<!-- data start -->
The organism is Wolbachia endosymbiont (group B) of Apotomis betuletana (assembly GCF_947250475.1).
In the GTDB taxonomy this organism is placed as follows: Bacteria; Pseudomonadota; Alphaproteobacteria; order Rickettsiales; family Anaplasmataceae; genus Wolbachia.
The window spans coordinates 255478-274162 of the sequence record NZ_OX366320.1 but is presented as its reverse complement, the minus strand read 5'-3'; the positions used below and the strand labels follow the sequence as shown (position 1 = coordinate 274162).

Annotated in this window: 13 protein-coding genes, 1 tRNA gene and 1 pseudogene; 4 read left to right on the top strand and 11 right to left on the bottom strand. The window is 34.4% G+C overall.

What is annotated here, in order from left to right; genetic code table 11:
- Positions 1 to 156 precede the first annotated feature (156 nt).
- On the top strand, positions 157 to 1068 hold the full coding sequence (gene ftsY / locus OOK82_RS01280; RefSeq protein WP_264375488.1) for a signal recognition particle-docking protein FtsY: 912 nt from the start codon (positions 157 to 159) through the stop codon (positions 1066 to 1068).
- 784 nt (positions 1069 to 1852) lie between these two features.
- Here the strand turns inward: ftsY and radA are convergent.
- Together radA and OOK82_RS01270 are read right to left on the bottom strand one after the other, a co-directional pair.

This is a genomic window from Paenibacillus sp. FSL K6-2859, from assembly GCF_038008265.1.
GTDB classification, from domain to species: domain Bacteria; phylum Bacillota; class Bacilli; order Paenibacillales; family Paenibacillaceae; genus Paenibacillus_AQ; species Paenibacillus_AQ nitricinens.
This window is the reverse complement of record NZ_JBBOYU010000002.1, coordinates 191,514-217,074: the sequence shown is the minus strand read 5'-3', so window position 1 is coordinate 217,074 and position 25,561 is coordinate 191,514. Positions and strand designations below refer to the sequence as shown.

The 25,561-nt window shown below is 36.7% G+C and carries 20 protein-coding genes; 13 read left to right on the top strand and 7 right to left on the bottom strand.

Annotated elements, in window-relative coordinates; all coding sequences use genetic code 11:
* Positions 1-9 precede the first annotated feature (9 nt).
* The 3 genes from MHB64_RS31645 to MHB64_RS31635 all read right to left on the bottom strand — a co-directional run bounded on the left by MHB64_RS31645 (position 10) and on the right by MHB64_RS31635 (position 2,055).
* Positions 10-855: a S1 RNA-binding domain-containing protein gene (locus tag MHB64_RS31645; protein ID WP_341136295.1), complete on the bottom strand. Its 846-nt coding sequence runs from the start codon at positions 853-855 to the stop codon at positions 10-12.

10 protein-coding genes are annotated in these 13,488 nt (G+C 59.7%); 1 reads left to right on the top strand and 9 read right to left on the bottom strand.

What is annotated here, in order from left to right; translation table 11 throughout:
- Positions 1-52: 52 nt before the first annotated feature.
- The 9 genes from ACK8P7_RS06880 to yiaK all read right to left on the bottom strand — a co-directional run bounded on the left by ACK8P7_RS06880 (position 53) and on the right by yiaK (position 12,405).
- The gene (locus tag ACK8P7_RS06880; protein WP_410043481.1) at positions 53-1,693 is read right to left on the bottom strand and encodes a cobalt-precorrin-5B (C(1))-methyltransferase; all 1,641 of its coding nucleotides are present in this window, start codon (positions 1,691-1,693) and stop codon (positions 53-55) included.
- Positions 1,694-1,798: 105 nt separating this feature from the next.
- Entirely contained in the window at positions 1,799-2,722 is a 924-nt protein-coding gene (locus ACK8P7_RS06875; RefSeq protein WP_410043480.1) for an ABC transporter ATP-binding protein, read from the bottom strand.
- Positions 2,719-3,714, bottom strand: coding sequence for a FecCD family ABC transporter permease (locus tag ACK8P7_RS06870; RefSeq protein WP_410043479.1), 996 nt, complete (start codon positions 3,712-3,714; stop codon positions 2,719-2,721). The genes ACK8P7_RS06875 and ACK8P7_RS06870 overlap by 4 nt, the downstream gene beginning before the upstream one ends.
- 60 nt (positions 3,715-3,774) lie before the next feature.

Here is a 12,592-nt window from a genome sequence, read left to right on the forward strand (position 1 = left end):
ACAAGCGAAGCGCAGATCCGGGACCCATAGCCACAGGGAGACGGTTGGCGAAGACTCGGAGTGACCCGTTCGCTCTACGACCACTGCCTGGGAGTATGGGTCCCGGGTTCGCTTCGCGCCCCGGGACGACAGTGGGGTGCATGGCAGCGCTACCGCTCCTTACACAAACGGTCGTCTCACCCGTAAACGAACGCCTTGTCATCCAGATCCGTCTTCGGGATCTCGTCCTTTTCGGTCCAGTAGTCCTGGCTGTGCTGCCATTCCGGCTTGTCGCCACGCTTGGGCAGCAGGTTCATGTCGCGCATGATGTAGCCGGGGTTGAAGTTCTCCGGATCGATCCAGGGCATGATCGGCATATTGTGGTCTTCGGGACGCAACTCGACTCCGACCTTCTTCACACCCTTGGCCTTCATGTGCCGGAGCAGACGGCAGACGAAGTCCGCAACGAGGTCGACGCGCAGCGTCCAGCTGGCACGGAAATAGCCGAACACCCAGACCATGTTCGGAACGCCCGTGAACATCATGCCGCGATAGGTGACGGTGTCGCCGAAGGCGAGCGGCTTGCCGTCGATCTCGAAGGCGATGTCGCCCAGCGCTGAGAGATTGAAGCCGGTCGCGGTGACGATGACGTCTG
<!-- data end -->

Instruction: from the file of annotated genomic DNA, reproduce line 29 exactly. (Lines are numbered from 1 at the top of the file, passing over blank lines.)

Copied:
ACAAGCGAAGCGCAGATCCGGGACCCATAGCCACAGGGAGACGGTTGGCGAAGACTCGGAGTGACCCGTTCGCTCTACGACCACTGCCTGGGAGTATGGGTCCCGGGTTCGCTTCGCGCCCCGGGACGACAGTGGGGTGCATGGCAGCGCTACCGCTCCTTACACAAACGGTCGTCTCACCCGTAAACGAACGCCTTGTCATCCAGATCCGTCTTCGGGATCTCGTCCTTTTCGGTCCAGTAGTCCTGGCTGTGCTGCCATTCCGGCTTGTCGCCACGCTTGGGCAGCAGGTTCATGTCGCGCATGATGTAGCCGGGGTTGAAGTTCTCCGGATCGATCCAGGGCATGATCGGCATATTGTGGTCTTCGGGACGCAACTCGACTCCGACCTTCTTCACACCCTTGGCCTTCATGTGCCGGAGCAGACGGCAGACGAAGTCCGCAACGAGGTCGACGCGCAGCGTCCAGCTGGCACGGAAATAGCCGAACACCCAGACCATGTTCGGAACGCCCGTGAACATCATGCCGCGATAGGTGACGGTGTCGCCGAAGGCGAGCGGCTTGCCGTCGATCTCGAAGGCGATGTCGCCCAGCGCTGAGAGATTGAAGCCGGTCGCGGTGACGATGACGTCTG